In preparation for HackWest, I was reading through some of the talks that will be given. One stood out to me as interesting: Sherrie Cowley’s talk on breaking multi-factor authentication. I wanted to see what strengths and weaknesses I could come up with about the different types. I’m sure much more research could be put into this, and I’m betting that Sherrie has done quite a bit. But here’s what I came up with.
Something You Know
This generally refers to passwords, so I’ll focus on that. Here are a couple of things that I feel are weaknesses of passwords:
- Password complexity policies are generally insufficient. Companies attempt to create complex passwords through requiring that they be at least eight characters, and include 3 of 4 categories, usually:
- Upper-case letters
- Lower-case letters
- Special characters (like !@#$%^&*()_+-=)
The problem here is that “P@ssword!” is acceptable to this policy. However, it’s probably one of the first words in a brute-force password list. If I had to pick between complexity and length, I’d pick length. Many are familiar with the XKCD comic:
2. As the comic suggests, people often pick passwords that are hard to remember, but easy for computers to guess. One thing that will help is to select a complete sentence. This way, you have a long password which also complies with the 3-of-4 rule, as set in point 1.
3. People often re-use passwords in multiple places. To solve this one, use a password management tool, such as LastPass or KeePass. Make sure you use a different password for each and every thing.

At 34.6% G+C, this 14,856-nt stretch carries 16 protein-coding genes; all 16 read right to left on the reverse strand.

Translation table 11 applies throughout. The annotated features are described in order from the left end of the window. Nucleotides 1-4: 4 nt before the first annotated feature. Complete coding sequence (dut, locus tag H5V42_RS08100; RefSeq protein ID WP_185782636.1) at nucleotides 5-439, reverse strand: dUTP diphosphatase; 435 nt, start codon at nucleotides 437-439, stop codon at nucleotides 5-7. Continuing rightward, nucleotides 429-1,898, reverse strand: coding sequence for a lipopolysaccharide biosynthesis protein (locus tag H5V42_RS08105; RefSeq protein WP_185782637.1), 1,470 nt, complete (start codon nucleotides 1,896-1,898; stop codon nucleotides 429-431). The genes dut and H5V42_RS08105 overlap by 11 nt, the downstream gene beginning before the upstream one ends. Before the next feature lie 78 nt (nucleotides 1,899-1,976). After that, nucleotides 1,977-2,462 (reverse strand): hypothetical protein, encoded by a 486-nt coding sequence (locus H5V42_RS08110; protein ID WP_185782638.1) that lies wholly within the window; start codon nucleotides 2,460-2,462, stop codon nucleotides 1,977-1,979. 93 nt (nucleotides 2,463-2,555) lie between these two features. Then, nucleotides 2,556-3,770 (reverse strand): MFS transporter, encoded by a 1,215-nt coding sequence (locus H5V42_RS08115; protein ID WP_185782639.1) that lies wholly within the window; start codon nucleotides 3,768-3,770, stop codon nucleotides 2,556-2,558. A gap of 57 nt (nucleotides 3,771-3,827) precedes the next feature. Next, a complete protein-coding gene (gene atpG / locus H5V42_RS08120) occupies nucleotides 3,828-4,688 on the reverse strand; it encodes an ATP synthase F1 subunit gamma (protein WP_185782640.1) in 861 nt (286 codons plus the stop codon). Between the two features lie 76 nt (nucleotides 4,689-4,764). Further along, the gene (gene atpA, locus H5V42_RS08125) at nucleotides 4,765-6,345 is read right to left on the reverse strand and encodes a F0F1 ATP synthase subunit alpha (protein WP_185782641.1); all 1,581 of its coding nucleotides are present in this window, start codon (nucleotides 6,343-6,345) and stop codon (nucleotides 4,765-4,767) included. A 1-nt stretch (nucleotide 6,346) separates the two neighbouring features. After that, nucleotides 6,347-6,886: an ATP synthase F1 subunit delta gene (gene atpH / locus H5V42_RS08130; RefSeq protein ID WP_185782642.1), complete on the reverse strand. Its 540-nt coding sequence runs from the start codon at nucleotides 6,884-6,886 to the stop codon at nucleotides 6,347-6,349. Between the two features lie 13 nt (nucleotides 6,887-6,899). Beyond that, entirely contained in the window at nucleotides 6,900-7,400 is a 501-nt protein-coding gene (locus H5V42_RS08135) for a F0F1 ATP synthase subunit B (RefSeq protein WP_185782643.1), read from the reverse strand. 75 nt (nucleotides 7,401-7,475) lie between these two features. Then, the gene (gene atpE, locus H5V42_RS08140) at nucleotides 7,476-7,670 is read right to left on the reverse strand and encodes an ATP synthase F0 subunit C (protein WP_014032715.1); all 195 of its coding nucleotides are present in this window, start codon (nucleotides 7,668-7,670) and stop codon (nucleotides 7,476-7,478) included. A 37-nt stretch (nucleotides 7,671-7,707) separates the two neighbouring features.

4. Passwords have to be stored. And even if they are hashed, that means that they can be dumped. In my opinion, the only effective way to store them is by using a salted hash. The salt does not get stored, but is computed and unique for each user.
Strengths I came up with for using passwords:
- Passwords can usually be changed rather easily. And I would recommend that you do. It’s not so much that someone will guess it, in my opinion. It’s that it may have been compromised through a password hash hack or something similar. I know that this happens all the time, because I have a database of 1.3 Billion dumped passwords. All I have to do is hash them however I want, and then compare hashes, and I have the original password. So, change it often.
Something You Are
This generally refers to biometrics. It includes things like fingerprints, retinal scans, facial recognition, or even DNA.
Here are some weaknesses that I came up with for this:
- The biggie here is that you cannot change them. If someone finds out how to replicate any of these, you have a big problem.
- It’s not as hard as you might think. Take a look at the following:
To be honest, I could not readily come up with strengths for biometrics, except that people think it’s hard to do, so they don’t try. But that one’s pretty weak, as we can see that it is easy.
Something You Have
This would be something like a private SSH key, a one-time-password, a physical key, or an RFID key. I felt like this was probably the strongest one.
Here are the strengths that I came up with:
- They are very easy to change. As a matter of fact, the one-time-password changes every 30-60 seconds. You lose a physical key, you do have to change the pins on the locks, but it’s doable.
- You do not have to remember anything. You just pull them out and use them when you need them.
- They are fairly difficult to figure out, especially the longer they are. If you use a 8192-bit RSA private SSH key, you are in very good shape. And you’d have to brute-force the one-time password in around 1.5 to 3 minutes. That may not be hard, but usually, it’s used as part of a multi-factor setup, which is what makes it very hard.
Weaknesses for this one:
- It’s only as good as the security you use to protect it. If you post your private key online, as Adobe recently did, well, that isn’t good. You have to keep it locked down.
- Physical keys are very easy to duplicate.
- RFID cards are very easy to duplicate.
- If you’re dealing with keyed locks, they can be easy to pick (but not always).
So, that’s what I came up with. We’ll have to see what Sherrie says on the matter.